So – this is my first time back in over a year. Time for some process through storytelling. Time for blasting the writer’s block. I am fairly certain this is going to be a jumbled mess, but I don’t care. I have to get back in the saddle. I need to be in the saddle more than once a year. I’m not guilting myself. I do that sometimes – the guilting – not as often as I once did – but it does happen. This isn’t one of those times.
I just had one of my “sitting with it ” moments. My “going with the flow” moments. My “letting it all out” moments. They still scare me when they come – because it never really is about one particular thing. I can never just put my finger on IT – the cause. It’s just a feeling, and it takes me. I’ve learned to let it. I immediately have that, “Oh God – what if somebody sees me” feeling. I don’t stop it, though. Today I felt it coming while at a stand-still in the barista drive-thru line. Leak, leak, leak… I held it back long enough to get through the line – so I could order (it was a male barista – women baristas have watched me cry). As I drove away – I let it all go – because I know – when I let it go – the IT comes – eventually. Sitting with it – not burying it – brings clarity of one sort or another. Always.
So – yeah – that just happened. The Driving and Crying. The people in other cars looking at me with pity or looking away. I’ve learned – over the last many years – that the glances and aversion don’t matter. My car – my process. As I said – not the first time. It is the first time for something else, though. In that moment – as I headed home to get going on my “study day,” a voice in my head said I needed to write about what was happening – about the “driving and crying” – about the not holding back – about the way it comes out of nowhere – about the letting go. About the “sitting with it.”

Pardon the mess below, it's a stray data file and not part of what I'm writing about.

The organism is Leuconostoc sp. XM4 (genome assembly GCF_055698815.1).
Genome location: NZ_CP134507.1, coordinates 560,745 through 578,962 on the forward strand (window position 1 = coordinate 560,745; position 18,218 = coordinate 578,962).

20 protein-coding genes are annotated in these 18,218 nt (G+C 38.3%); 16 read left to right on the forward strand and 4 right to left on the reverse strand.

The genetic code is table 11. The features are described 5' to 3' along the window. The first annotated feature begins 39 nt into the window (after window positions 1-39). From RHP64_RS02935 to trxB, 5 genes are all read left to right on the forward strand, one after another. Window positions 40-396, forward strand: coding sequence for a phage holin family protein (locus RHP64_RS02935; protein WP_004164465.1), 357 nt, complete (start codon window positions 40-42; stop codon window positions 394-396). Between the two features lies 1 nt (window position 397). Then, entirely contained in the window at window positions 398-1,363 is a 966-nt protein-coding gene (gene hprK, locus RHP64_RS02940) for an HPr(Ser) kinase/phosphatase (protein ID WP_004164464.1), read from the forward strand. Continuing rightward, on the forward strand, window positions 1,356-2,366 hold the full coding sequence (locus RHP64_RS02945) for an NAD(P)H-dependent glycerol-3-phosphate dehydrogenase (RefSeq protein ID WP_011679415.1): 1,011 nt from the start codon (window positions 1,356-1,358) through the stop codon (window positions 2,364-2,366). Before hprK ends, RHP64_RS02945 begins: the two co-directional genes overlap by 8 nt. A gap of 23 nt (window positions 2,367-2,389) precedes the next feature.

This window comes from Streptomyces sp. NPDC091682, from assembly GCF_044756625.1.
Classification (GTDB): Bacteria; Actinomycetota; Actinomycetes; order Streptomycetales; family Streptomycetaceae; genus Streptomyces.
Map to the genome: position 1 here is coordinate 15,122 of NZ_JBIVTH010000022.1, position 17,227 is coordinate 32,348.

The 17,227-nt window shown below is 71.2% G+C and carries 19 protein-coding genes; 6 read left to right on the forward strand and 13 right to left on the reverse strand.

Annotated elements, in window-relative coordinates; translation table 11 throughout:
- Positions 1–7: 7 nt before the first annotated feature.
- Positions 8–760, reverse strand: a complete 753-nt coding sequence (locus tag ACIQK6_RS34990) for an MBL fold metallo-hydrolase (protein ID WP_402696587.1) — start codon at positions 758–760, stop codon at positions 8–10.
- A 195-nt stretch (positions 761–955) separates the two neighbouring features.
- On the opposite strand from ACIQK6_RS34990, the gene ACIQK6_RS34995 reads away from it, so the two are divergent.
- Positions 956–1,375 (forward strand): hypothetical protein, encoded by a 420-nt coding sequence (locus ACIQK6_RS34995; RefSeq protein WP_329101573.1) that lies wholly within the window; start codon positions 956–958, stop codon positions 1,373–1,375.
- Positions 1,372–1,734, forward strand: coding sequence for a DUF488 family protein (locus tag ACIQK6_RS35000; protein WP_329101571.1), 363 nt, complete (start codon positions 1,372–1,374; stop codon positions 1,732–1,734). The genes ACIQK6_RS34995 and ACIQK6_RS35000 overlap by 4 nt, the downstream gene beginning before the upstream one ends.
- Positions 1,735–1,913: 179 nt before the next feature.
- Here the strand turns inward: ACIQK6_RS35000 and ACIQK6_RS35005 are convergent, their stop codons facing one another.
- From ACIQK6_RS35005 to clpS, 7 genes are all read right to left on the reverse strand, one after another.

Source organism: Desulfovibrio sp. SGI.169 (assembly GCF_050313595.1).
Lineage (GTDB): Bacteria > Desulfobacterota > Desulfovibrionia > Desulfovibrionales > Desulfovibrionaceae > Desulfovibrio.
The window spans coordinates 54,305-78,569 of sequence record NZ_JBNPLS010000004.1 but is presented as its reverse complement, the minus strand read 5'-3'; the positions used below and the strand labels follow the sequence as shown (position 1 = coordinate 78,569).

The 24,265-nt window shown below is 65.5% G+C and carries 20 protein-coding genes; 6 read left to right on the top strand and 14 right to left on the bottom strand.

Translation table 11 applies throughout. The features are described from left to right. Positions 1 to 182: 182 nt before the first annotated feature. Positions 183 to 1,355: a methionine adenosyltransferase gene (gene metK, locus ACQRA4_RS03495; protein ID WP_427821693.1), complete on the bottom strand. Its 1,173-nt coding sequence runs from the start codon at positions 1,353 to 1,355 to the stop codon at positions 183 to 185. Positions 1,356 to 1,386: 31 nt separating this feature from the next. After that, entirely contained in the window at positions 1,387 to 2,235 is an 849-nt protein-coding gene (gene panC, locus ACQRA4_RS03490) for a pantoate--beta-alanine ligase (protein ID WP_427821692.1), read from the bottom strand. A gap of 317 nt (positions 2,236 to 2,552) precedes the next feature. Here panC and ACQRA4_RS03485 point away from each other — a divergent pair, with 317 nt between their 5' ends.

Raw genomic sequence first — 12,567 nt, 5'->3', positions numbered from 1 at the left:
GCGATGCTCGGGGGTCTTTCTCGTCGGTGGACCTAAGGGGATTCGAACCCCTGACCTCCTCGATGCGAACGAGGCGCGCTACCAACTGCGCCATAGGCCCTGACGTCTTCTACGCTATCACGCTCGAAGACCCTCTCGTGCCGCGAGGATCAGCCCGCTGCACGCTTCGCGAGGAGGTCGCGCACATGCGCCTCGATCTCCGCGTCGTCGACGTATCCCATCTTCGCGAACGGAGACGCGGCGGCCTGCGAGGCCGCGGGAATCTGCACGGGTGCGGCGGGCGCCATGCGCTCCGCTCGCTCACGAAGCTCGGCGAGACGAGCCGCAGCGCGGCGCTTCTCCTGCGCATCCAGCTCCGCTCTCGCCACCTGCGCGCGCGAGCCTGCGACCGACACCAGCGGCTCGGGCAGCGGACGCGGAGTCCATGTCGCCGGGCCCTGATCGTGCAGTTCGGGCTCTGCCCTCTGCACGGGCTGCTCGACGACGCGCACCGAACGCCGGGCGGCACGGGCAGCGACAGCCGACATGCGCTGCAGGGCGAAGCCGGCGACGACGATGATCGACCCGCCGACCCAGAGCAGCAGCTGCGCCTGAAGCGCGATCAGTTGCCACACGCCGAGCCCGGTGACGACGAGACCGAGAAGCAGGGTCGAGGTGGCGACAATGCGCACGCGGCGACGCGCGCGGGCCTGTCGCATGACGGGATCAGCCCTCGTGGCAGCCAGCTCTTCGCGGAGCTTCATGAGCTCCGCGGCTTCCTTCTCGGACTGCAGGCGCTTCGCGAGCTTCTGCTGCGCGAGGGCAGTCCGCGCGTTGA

I read an article on “awe” this morning. I read of the benefits awe brings physically and emotionally. I only had to read a few sentences and my mind was reeling because – honestly – I am in AWE much of the time, and I have never really thought of it that way. Okay – it’s not the gape-mouthed-oh-this-or-that-is-amazing awe (although that has been known to happen on occasion – okay – regularly). For the most part, though, it is different than that. I’m searching for the word. Maybe it’s like a dumbfoundedness. I think this will make more sense as I piece this all together.
Swirling thoughts. Stick with me.
In my recovery coaching studies – the marijuana unit spoke of novelty – how pot brings a sense of novelty – without having to go out and find it. I remembered how that was true – for me anyway. ANY and EVERYthing seemed a little more special when I was high, you know? Kind of like when you are buzzed on alcohol – but not. Can’t explain it – but I do know that you know – if you’ve been there. It makes life rosy. Thing is – for me anyway – when I’d stop – I had a really hard time finding the rosy without it. I could find it (the rosy), but it took something pretty astounding to make it happen.
There would be a period of flatness – gray – for me – when the rosy faded away. Then every once in a long while I’d hook up with a friend and smoke a little. I’d remember just how rosy the rosy could be in those moments. Then the moment would pass, and I’d be tossed back into the gray – the flatness. For me – smoking actually caused a period of depression to follow. I figured it out fast. That’s just me. I have addictive tendencies. I had to leave it behind. And I missed it sometimes – when life took the turns that life takes. I got worried when pot was legalized, because I thought I might get lured in by one of those green signs. I thought my occasional longing for rosiness wouldn’t be so easy to hold at bay. Then that worry just went away. I can’t say the thought of a little rosiness doesn’t cross my mind. I can say it doesn’t stick around. Not anymore.
Today I realized this has something to do with me getting my natural awe back. I think it’s because the simplest things bring it, and I really didn’t even realize it until just now. When I studied about “novelty,” I actually got down on myself – yes – that aforementioned guilting. I was thinking, “Girl, you’ve gotta get out there and hike and climb and see the world. You need to bring in some novelty you lazy-ass. Go!Go!Go!” I didn’t go. And that’s okay. I didn’t need to GO anywhere.